By Doug Sack
It has become painfully obvious to exactly nobody in Whitehorse except me that the Yukon’s capital city has been living a lie for almost 60 years and it is high time something was done to correct what has become a historical absurdity: The name of this town.
As every Yukoner from toddler to elder knows, the town was originally named after the upstream canyon and rapids where the white water resembled the flowing manes of white horses running down the Yukon River, showing the way to the golden treasures of the fabled Klondike.
That was such a beautiful and poetic way to name a place, it all but obliterated a second option, which was that the town was named for Chief White Horse, the leader of a native band living downstream at the head of reasonable navigation.
Although I don’t know where modern historians stand on the chief-versus-horses question – probably not in agreement – I’ve always gone with the horses for the romance of it all and because I’ve only encountered one place in northwestern Canada which was unquestionably named for a great chief.
(That would be Pouce Coupe, B.C., which means “cut thumb,” located ten miles south of Dawson Creek.)
Accordingly, I was waxing eloquently to my seven-year-old grandson recently as we stood on the edge of Miles Canyon and I explained how his hometown got its wonderful name.
“Where are the horses now?” he asked innocently.
“Under the water,” I answered. “When they dammed the river years ago to make electricity, the water came up and…”
“THEY DROWNED THE HORSES?” he exclaimed in shock.
“Well, figuratively, I suppose…”
“WHO DROWNED THE HORSES?”
“Yukon Electric or the government or somebody. They needed electricity at the time and…”
“SO THEY DROWNED ALL THE HORSES?”
“Well, not literally…”
“So our town is named after a bunch of dead horses?”
“They should have called it Deadhorse…” he said with a slight sigh of disgust in his little voice.
And that conversation gave birth to this column. As we carried on with our historical walk, I found myself agreeing with his childish perspective and started thinking of alternative names for Whitehorse, since this community hasn’t seen the flowing mane of a white horse in over half a century and roughly half of its existence.
Here are some candidates for Whitehorse’s badly-needed name change:
Historically accurate to little minds, perhaps, but probably too morbid for tourism marketing purposes. I can see a tour guide at Miles Canyon telling a full busload: “And here is where our forefathers drowned the horses…”
This one has legs and deserves strong consideration.
Ever since Whitehorse morphed from a dirty little railroad town into a riverside garden party with gorgeous hiking, biking, jogging and paved walking paths, southern Yukoners have become ardently mobile like never before.
I even left 20 of my own unwanted pounds on the Millenium Trail this spring and have no hesitation in proclaiming modern day urban Whitehorse as one the more pleasant walking experiences in western Canada, (which will only get better in the future when we teach certain people to stop walking in front of moving vehicles on the streets whether they’ve been drinking or not.)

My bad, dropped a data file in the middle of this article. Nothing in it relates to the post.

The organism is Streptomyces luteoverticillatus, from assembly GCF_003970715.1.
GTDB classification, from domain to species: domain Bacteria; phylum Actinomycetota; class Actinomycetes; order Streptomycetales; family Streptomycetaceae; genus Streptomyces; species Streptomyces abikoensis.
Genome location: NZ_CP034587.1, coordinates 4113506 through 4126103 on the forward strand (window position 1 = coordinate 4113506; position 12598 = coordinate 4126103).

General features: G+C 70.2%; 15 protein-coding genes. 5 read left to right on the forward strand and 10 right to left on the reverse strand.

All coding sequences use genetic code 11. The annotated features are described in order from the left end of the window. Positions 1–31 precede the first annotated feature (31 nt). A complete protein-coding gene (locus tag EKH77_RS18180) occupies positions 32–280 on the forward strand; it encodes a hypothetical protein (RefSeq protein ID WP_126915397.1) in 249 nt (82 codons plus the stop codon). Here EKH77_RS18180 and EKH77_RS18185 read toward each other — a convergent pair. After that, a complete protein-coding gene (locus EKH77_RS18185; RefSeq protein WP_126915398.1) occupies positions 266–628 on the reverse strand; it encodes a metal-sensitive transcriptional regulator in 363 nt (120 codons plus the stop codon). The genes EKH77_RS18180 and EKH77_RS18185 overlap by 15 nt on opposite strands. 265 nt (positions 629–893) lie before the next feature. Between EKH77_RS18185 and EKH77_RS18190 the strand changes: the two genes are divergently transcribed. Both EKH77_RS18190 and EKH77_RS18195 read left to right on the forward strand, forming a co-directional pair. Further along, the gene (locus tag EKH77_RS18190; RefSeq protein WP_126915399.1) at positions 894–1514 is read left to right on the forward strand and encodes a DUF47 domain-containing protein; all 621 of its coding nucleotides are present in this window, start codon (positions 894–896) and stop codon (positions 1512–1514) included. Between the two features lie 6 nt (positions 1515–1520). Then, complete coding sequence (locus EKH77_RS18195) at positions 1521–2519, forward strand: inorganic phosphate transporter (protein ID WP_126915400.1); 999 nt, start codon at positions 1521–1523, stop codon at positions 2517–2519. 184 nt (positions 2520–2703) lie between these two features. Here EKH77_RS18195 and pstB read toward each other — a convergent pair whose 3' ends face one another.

Young marrieds will vote for this name change, especially my favourites: twenty-something mothers in spandex who sprint after their baby carriages and young fathers pulling toddlers behind their mountain bikes in high-speed chariots. This must be a great age to be in the first demographic (0-5) and Whitehorse should reflect the future rather than the past with its new name.
Since 87 per cent of the Yukon’s territorial budget comes in the form of transfer payments from the federal government in Ottawa and most of that is spent on excessive salaries for Whitehorse bureaucrats, Gifthorse would certainly be an accurate new name but not one with a certain future.
Sooner or later, Canadian taxpayers are going to find out their hard-earned tax dollars are being used to fund organizations that oppose development (especially in mining) and the cake party is going to end.
You can’t accept tax dollars and use them to kill projects that would generate more taxes and jobs to help Canada pay off the national debt.
It’s crazy, like using your credit card to fund your debit card. However, if we start calling this place Gifthorse, it might at least get someone in Ottawa to ask why, and speed up the solution.
Horse With No Name
And this is what Whitehorse will be called in the 22nd century when the bogus entitlement economy collapses, the roads return to gravel, the trees re-take the hiking paths like the old rail lines between here and Carcross, most of the people move to a province or Alaska and the Yukon reverts back to a nice, nostalgic line from a Robert Service poem: “The beauty that thrills me with wonder, the stillness that fills me with peace.”
It will remain a terrific place to be buried.
Or, of course, we can continue to call it Whitehorse and muddle off into the greedy future until the free and easy money runs out.
Perhaps it’s none of my business, but it was a grandson who got me thinking about it in the first place and it’s definitely his business.
Doug Sack was the sports editor of the Yukon News from 1974 through 1984. He is a grandpa who just wants to have fun.